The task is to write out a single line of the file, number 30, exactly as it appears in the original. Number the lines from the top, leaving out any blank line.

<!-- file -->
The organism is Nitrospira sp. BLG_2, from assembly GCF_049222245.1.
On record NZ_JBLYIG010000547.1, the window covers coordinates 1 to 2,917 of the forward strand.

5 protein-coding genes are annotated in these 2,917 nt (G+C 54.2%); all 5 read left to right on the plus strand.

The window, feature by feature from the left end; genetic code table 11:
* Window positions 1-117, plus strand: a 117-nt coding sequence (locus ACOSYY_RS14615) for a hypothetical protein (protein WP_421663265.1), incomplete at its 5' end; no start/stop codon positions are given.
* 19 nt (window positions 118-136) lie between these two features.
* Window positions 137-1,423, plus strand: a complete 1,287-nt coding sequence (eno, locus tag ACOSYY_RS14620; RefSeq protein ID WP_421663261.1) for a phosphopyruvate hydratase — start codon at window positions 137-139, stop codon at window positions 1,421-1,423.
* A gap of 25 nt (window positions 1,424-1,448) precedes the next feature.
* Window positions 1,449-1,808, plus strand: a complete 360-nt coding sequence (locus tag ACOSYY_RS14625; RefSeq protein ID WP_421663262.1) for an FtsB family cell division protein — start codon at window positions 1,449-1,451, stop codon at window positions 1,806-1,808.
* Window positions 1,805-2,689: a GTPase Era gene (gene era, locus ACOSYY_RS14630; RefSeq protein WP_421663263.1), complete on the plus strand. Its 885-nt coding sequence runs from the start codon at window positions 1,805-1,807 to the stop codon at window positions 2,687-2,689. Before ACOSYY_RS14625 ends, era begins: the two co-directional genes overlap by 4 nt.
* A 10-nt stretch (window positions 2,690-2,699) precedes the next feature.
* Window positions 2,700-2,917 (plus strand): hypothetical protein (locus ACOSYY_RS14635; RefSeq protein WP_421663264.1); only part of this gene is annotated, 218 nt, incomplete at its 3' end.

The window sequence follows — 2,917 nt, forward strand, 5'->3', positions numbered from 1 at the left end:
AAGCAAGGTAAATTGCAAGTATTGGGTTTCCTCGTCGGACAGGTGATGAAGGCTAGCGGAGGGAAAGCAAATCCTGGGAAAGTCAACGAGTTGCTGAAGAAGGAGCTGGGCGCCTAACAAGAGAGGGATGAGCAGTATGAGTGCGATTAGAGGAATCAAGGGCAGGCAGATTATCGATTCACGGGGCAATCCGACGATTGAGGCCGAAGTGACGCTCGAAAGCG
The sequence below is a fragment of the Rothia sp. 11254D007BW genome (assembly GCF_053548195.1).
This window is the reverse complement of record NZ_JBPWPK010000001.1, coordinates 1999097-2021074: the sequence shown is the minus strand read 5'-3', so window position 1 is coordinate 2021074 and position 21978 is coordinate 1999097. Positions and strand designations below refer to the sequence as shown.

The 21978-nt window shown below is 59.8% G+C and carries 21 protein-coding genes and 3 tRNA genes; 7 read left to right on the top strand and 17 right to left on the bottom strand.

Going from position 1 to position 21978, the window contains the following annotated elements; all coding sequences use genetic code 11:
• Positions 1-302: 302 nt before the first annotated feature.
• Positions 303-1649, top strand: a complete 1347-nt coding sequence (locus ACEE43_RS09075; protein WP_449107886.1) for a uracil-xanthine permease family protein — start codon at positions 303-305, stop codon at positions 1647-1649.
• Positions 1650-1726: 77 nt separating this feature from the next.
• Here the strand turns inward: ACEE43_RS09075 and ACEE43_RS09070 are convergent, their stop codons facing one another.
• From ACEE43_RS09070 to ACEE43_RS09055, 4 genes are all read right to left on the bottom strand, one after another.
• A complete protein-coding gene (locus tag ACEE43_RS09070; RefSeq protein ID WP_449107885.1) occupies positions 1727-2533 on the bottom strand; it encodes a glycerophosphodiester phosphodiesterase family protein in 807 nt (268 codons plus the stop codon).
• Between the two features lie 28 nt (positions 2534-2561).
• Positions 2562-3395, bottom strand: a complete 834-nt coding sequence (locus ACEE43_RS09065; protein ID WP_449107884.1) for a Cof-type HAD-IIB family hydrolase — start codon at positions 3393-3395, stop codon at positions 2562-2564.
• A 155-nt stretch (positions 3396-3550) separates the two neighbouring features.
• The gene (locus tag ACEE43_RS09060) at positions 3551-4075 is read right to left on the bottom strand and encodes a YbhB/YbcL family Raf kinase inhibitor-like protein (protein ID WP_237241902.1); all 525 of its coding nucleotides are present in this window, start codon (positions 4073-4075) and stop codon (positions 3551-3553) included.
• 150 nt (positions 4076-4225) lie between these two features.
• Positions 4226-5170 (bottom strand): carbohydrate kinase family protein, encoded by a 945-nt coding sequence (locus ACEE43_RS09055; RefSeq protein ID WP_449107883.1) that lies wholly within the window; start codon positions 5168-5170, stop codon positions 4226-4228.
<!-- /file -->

• Positions 4226-5170 (bottom strand): carbohydrate kinase family protein, encoded by a 945-nt coding sequence (locus ACEE43_RS09055; RefSeq protein ID WP_449107883.1) that lies wholly within the window; start codon positions 5168-5170, stop codon positions 4226-4228.